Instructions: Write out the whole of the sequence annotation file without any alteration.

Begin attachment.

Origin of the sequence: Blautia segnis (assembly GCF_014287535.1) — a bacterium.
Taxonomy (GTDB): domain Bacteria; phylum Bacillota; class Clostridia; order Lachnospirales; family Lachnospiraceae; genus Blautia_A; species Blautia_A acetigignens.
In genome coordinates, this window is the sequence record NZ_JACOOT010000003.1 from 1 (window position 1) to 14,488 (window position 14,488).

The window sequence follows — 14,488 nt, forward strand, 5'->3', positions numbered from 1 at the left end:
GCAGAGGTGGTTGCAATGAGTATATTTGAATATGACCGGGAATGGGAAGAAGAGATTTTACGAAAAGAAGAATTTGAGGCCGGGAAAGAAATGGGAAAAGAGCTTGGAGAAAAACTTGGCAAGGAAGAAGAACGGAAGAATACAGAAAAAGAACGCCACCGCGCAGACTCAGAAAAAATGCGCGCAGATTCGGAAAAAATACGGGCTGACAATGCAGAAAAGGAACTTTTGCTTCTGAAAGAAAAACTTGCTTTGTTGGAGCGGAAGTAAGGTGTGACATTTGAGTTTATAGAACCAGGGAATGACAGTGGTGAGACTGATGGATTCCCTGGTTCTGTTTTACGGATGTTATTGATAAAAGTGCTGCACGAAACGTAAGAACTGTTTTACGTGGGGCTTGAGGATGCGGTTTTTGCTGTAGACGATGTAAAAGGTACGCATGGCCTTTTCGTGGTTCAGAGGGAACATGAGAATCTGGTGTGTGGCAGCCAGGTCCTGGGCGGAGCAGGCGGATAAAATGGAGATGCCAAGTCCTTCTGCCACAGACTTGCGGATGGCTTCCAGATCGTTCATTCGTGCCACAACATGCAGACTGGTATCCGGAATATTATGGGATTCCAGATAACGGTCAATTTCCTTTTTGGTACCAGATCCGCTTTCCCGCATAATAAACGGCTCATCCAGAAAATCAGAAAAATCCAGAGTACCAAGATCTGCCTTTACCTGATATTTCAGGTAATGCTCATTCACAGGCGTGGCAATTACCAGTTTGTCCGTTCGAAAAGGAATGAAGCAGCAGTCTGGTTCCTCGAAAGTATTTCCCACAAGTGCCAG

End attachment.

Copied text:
Origin of the sequence: Blautia segnis (assembly GCF_014287535.1) — a bacterium.
Taxonomy (GTDB): domain Bacteria; phylum Bacillota; class Clostridia; order Lachnospirales; family Lachnospiraceae; genus Blautia_A; species Blautia_A acetigignens.
In genome coordinates, this window is the sequence record NZ_JACOOT010000003.1 from 1 (window position 1) to 14,488 (window position 14,488).

The window sequence follows — 14,488 nt, forward strand, 5'->3', positions numbered from 1 at the left end:
GCAGAGGTGGTTGCAATGAGTATATTTGAATATGACCGGGAATGGGAAGAAGAGATTTTACGAAAAGAAGAATTTGAGGCCGGGAAAGAAATGGGAAAAGAGCTTGGAGAAAAACTTGGCAAGGAAGAAGAACGGAAGAATACAGAAAAAGAACGCCACCGCGCAGACTCAGAAAAAATGCGCGCAGATTCGGAAAAAATACGGGCTGACAATGCAGAAAAGGAACTTTTGCTTCTGAAAGAAAAACTTGCTTTGTTGGAGCGGAAGTAAGGTGTGACATTTGAGTTTATAGAACCAGGGAATGACAGTGGTGAGACTGATGGATTCCCTGGTTCTGTTTTACGGATGTTATTGATAAAAGTGCTGCACGAAACGTAAGAACTGTTTTACGTGGGGCTTGAGGATGCGGTTTTTGCTGTAGACGATGTAAAAGGTACGCATGGCCTTTTCGTGGTTCAGAGGGAACATGAGAATCTGGTGTGTGGCAGCCAGGTCCTGGGCGGAGCAGGCGGATAAAATGGAGATGCCAAGTCCTTCTGCCACAGACTTGCGGATGGCTTCCAGATCGTTCATTCGTGCCACAACATGCAGACTGGTATCCGGAATATTATGGGATTCCAGATAACGGTCAATTTCCTTTTTGGTACCAGATCCGCTTTCCCGCATAATAAACGGCTCATCCAGAAAATCAGAAAAATCCAGAGTACCAAGATCTGCCTTTACCTGATATTTCAGGTAATGCTCATTCACAGGCGTGGCAATTACCAGTTTGTCCGTTCGAAAAGGAATGAAGCAGCAGTCTGGTTCCTCGAAAGTATTTCCCACAAGTGCCAG